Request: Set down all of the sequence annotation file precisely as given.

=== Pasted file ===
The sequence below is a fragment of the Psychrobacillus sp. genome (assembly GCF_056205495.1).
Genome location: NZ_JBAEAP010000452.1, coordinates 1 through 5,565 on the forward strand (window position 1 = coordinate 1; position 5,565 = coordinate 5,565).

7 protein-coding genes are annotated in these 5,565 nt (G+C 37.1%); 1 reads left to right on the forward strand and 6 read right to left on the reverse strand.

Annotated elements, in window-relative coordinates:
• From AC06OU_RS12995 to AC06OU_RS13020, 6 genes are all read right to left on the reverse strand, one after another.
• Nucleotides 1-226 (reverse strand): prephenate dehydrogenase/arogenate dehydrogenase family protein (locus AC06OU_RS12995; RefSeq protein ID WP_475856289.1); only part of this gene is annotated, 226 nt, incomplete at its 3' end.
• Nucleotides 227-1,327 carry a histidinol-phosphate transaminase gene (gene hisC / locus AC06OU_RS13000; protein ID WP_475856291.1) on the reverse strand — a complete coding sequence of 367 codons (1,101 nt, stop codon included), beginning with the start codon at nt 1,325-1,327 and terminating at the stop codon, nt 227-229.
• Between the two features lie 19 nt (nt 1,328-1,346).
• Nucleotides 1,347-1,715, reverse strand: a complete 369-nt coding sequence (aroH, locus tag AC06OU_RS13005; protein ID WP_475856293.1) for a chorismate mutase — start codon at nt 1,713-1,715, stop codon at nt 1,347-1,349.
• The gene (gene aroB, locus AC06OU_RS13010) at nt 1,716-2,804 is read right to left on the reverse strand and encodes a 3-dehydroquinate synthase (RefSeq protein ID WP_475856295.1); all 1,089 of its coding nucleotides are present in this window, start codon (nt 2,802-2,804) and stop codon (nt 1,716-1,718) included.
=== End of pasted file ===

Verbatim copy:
The sequence below is a fragment of the Psychrobacillus sp. genome (assembly GCF_056205495.1).
Genome location: NZ_JBAEAP010000452.1, coordinates 1 through 5,565 on the forward strand (window position 1 = coordinate 1; position 5,565 = coordinate 5,565).

7 protein-coding genes are annotated in these 5,565 nt (G+C 37.1%); 1 reads left to right on the forward strand and 6 read right to left on the reverse strand.

Annotated elements, in window-relative coordinates:
• From AC06OU_RS12995 to AC06OU_RS13020, 6 genes are all read right to left on the reverse strand, one after another.
• Nucleotides 1-226 (reverse strand): prephenate dehydrogenase/arogenate dehydrogenase family protein (locus AC06OU_RS12995; RefSeq protein ID WP_475856289.1); only part of this gene is annotated, 226 nt, incomplete at its 3' end.
• Nucleotides 227-1,327 carry a histidinol-phosphate transaminase gene (gene hisC / locus AC06OU_RS13000; protein ID WP_475856291.1) on the reverse strand — a complete coding sequence of 367 codons (1,101 nt, stop codon included), beginning with the start codon at nt 1,325-1,327 and terminating at the stop codon, nt 227-229.
• Between the two features lie 19 nt (nt 1,328-1,346).
• Nucleotides 1,347-1,715, reverse strand: a complete 369-nt coding sequence (aroH, locus tag AC06OU_RS13005; protein ID WP_475856293.1) for a chorismate mutase — start codon at nt 1,713-1,715, stop codon at nt 1,347-1,349.
• The gene (gene aroB, locus AC06OU_RS13010) at nt 1,716-2,804 is read right to left on the reverse strand and encodes a 3-dehydroquinate synthase (RefSeq protein ID WP_475856295.1); all 1,089 of its coding nucleotides are present in this window, start codon (nt 2,802-2,804) and stop codon (nt 1,716-1,718) included.